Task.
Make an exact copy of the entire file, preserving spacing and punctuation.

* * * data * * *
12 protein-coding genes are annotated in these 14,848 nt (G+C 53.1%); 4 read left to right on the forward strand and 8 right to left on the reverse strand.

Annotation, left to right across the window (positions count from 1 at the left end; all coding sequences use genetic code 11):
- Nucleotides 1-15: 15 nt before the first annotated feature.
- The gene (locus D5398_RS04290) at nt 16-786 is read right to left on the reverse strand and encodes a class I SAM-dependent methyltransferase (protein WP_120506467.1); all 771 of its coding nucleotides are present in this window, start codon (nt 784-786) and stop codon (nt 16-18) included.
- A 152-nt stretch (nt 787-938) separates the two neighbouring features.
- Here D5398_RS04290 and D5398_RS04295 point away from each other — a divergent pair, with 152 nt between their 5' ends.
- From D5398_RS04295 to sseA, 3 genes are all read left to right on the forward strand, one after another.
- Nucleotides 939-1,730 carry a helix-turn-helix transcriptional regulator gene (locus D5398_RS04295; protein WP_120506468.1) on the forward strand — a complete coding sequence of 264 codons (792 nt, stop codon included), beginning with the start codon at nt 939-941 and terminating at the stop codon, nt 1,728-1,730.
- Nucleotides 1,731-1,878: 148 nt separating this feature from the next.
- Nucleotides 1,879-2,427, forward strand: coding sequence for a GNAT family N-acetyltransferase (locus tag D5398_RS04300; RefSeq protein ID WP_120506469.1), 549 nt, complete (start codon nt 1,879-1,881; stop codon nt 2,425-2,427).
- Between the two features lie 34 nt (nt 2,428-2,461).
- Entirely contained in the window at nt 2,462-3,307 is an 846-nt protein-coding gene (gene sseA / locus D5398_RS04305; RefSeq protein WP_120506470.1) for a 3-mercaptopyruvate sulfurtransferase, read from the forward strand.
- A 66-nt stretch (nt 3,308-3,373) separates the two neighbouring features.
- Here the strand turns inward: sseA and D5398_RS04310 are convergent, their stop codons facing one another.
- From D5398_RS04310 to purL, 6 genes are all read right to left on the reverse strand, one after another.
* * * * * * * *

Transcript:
12 protein-coding genes are annotated in these 14,848 nt (G+C 53.1%); 4 read left to right on the forward strand and 8 right to left on the reverse strand.

Annotation, left to right across the window (positions count from 1 at the left end; all coding sequences use genetic code 11):
- Nucleotides 1-15: 15 nt before the first annotated feature.
- The gene (locus D5398_RS04290) at nt 16-786 is read right to left on the reverse strand and encodes a class I SAM-dependent methyltransferase (protein WP_120506467.1); all 771 of its coding nucleotides are present in this window, start codon (nt 784-786) and stop codon (nt 16-18) included.
- A 152-nt stretch (nt 787-938) separates the two neighbouring features.
- Here D5398_RS04290 and D5398_RS04295 point away from each other — a divergent pair, with 152 nt between their 5' ends.
- From D5398_RS04295 to sseA, 3 genes are all read left to right on the forward strand, one after another.
- Nucleotides 939-1,730 carry a helix-turn-helix transcriptional regulator gene (locus D5398_RS04295; protein WP_120506468.1) on the forward strand — a complete coding sequence of 264 codons (792 nt, stop codon included), beginning with the start codon at nt 939-941 and terminating at the stop codon, nt 1,728-1,730.
- Nucleotides 1,731-1,878: 148 nt separating this feature from the next.
- Nucleotides 1,879-2,427, forward strand: coding sequence for a GNAT family N-acetyltransferase (locus tag D5398_RS04300; RefSeq protein ID WP_120506469.1), 549 nt, complete (start codon nt 1,879-1,881; stop codon nt 2,425-2,427).
- Between the two features lie 34 nt (nt 2,428-2,461).
- Entirely contained in the window at nt 2,462-3,307 is an 846-nt protein-coding gene (gene sseA / locus D5398_RS04305; RefSeq protein WP_120506470.1) for a 3-mercaptopyruvate sulfurtransferase, read from the forward strand.
- A 66-nt stretch (nt 3,308-3,373) separates the two neighbouring features.
- Here the strand turns inward: sseA and D5398_RS04310 are convergent, their stop codons facing one another.
- From D5398_RS04310 to purL, 6 genes are all read right to left on the reverse strand, one after another.